Minimalist Rabbit Hole

From the Vault

Just lately, I have been going down a sustainability minimalist rabbit hole. I have been reading lots of blog posts. Binging on podcasts series like The Slow Home Podcast (Australian) and Sustainable Minimalism (American). I have written a few posts about consumerism, minimalism and frugality myself.

Last week I announced a new series called From the Vault. Essentially these posts are place keepers while I decide what to do about this here blog.

My Posts about Minimalism and Sustainability

Feeling sentimental

On the Kon Marie Band wagon

Consuming interest

Year of Zero (series)

Mothers Day

Saving the Planet – One pair of socks at a time.

Decluttering despair

Digital ephemera and the cloud keepers (fiction)

Eco-hack series (1 – 7)

Slow your life down!

You might also be interested in listening to the New York Times Podcast The Rabbit Hole which explains how YouTube can lead to radicalism. I’m staying away from the radical nonsense and sticking to how I can reduce my carbon footprint!

From the Vault

Two cranes gantries in a blue sky

This week is the start of a new series “From the Vault”. It will be a combination of re-posted items and photos from past journeys that have been languishing on my hard drives.

I’ll admit that the “from the vault” series is a bit of a lazy cop-out. In all honesty, I’ve reached a crossroads and my left shoulder guy and right shoulder guy are arguing with each other about whether we are going to continue writing in this space. You’ll have seen the classic cartoons with the devil on one shoulder and the angel on the other. My left and right people are not devils or angels but rather two sides of the coin. 

I can see good reasons to keep going. I can see equally good reasons for stopping. This space was NEVER meant to be a substitute for a journal, yet here I am using it as one. As per my post about turning sixty, it’s time to rethink, refocus and renew!

The next few weekly posts will be ones that “I prepared earlier”. They will be scheduled in one hit, and thus give me some space to do that thinking. Maybe I’ll see you on the other side!

From the Vault – Week 1

Don’t be a dick!

There’s a lot of unmined gold in my photos from New York! I thought I’d hate it, but like many others, I fell in love with the busy busy mad place! I guess this bus shelter has a different ad now, but what wonderful advice!

Street scene from New York with a bus sign saying don't be a dick,

Furious Fiction 21 – May 2021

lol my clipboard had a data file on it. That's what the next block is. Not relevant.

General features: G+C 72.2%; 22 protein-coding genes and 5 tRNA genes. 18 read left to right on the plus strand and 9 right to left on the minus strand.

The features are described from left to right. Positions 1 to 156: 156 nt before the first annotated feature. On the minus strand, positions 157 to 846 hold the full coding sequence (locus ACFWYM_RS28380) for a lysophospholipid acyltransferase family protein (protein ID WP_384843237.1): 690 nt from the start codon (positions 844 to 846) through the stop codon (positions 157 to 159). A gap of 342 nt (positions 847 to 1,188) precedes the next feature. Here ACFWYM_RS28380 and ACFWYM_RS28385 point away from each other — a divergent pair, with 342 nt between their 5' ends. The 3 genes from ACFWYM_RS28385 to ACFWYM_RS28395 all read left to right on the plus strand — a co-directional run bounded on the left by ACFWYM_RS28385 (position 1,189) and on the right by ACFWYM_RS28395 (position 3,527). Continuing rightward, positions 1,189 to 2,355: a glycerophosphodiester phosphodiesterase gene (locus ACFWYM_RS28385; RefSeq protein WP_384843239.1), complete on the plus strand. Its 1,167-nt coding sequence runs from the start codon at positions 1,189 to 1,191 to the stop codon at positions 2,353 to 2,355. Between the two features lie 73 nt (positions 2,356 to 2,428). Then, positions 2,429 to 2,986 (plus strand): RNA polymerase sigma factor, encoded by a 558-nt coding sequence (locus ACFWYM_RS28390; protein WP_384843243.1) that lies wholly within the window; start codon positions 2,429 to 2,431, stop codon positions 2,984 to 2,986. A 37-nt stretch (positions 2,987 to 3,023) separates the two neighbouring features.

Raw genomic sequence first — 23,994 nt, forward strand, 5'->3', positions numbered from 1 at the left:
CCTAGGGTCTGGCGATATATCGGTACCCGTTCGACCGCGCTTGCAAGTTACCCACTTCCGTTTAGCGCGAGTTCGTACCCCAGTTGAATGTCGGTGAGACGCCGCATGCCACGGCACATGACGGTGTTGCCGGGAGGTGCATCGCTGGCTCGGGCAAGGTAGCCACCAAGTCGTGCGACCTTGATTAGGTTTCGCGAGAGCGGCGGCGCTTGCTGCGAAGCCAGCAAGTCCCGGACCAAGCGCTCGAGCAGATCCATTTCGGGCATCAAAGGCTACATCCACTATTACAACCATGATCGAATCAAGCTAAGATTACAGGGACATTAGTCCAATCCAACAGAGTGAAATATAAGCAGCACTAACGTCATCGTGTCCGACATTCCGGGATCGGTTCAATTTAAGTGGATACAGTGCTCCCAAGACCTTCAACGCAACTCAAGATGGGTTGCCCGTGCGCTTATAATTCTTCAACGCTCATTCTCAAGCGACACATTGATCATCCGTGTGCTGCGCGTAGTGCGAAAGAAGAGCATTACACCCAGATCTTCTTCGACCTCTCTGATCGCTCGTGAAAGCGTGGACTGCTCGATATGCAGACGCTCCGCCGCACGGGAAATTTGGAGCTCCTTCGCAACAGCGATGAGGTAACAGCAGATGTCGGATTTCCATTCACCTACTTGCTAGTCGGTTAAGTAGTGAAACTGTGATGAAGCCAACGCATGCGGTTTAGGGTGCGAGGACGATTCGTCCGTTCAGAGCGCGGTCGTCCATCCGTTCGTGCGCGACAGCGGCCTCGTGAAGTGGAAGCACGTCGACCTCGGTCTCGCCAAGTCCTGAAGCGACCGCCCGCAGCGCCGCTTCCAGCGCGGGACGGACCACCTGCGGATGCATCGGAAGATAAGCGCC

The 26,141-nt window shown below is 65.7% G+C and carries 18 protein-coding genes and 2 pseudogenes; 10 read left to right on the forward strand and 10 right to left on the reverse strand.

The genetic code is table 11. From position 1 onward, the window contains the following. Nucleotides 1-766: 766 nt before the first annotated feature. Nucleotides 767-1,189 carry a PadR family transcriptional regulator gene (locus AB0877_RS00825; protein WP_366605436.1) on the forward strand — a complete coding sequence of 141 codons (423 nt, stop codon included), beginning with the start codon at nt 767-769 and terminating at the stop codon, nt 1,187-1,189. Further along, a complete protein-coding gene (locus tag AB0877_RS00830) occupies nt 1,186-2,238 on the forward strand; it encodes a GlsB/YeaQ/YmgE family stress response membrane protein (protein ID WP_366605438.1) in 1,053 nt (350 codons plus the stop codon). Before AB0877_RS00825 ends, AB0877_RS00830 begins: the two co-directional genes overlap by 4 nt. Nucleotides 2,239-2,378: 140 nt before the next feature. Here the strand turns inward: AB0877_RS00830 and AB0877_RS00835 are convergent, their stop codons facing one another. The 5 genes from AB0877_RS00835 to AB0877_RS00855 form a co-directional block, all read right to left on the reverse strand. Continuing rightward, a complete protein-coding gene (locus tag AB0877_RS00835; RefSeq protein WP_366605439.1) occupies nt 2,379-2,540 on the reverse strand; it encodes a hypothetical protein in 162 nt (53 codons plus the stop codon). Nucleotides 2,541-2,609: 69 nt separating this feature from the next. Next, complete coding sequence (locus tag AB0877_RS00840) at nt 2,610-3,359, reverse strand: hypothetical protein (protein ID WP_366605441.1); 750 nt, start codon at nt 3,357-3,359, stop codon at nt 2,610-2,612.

Furious Fiction banner

It’s that time of the month again! The results for the Australian Writers’ Centre May 2021’s Furious Fiction competition are published today. The monthly Furious Fiction competition launches on the first Friday of each month and the prize is $500 for 500 words.

This month’s Furious Fiction prompts were as follows.

  • It needed to be set during a storm
  • It must include the words apple, mother and yesterday
  • Include the phrase sit/sitting on the fence

This month’s Stats

This month my submission is 498 words. Once again a rush job. Completed and submitted by around 10 PM on Friday night. Frankie is still out in the cold!

The Shed

The gnarly old farmer sat on the verandah watching over his orchard.  The heavily pregnant clouds were fully dilated and ready to break open. He loved a good storm but today the smell of ozone and petrichor was bittersweet.

He’d prayed for rain. 

Last month. 

And the month before. 

And the months before that. 

If the rain came now it would be a week before he could start picking. And that was a week he could not afford.

He needn’t have worried about the rain. The wind came first and with it a rattling shower of leaves and sticks. His precious apples quivered and fell. Their slender peduncles no match for the torrents of air.  He watched them bounce on the hard ground to their untimely death.

Plop.

Plop.

Plop. 

His first decent crop in three years. 

“They’ll be no good for the supermarkets now.” he thought. Their bruised and battered bodies would be no good for cider either. The bugs and mice would clean them up before he could get to them.

His wife came out to join him.  “I knew I should have picked them yesterday,” he said. 

“Even if you started yesterday, you wouldn’t have finished by today,” she said laying her hand on his tired shoulder.  

“Well, I should have started last week!” he shouted.

“But you didn’t have any pickers last week!” she replied quietly.

It was no use. He’d beat himself up over the lost crop regardless of the fact it was out of his control. 

He broke free of her grasp and headed towards the orchard. Towards the clouds and the storm and the impending rain. 

She watched as he stooped to pick up some of the windfall apples. He tucked a few in his pockets and then disappeared under the espaliered canopy of leaves. Fat raindrops began leaving diverts in the sandy soil. She knew he’d be gone a while so she went back inside.

Splat.

Splat.

Splat

The din on the metal roof was deafening.

Dink.

Dink.

Dink.

The storm was right overhead and the gap between the bang and the flash imperceptible. 

She sighed and made a cup of tea. “What will be, will be,” she thought. 

Time passed and she noticed the pitter-patter was pattering less.  Then there was one almighty flash-bang that sounded different to the rest. 

She jumped up to check the gun safe. 

Empty! 

She raced outside; wanting to see, not wanting to see.  

And there he was sitting on the fence, drenched to the bone, and crunching on apples. The shed was on fire and electricity still crackled in the air. 

“Did you see that?” he yelled “Bang! Right on the shed! The rain’s stopped. The wind only ruined a few. All’s good!” 

She stormed across the yard, moving faster than she’d moved in years! He jumped up and backed away from her flailing tea towel. 

“No, it’s bloody NOT all good! Where’s the bloody gun?”

”Steady on Mother! It’s only a shed!”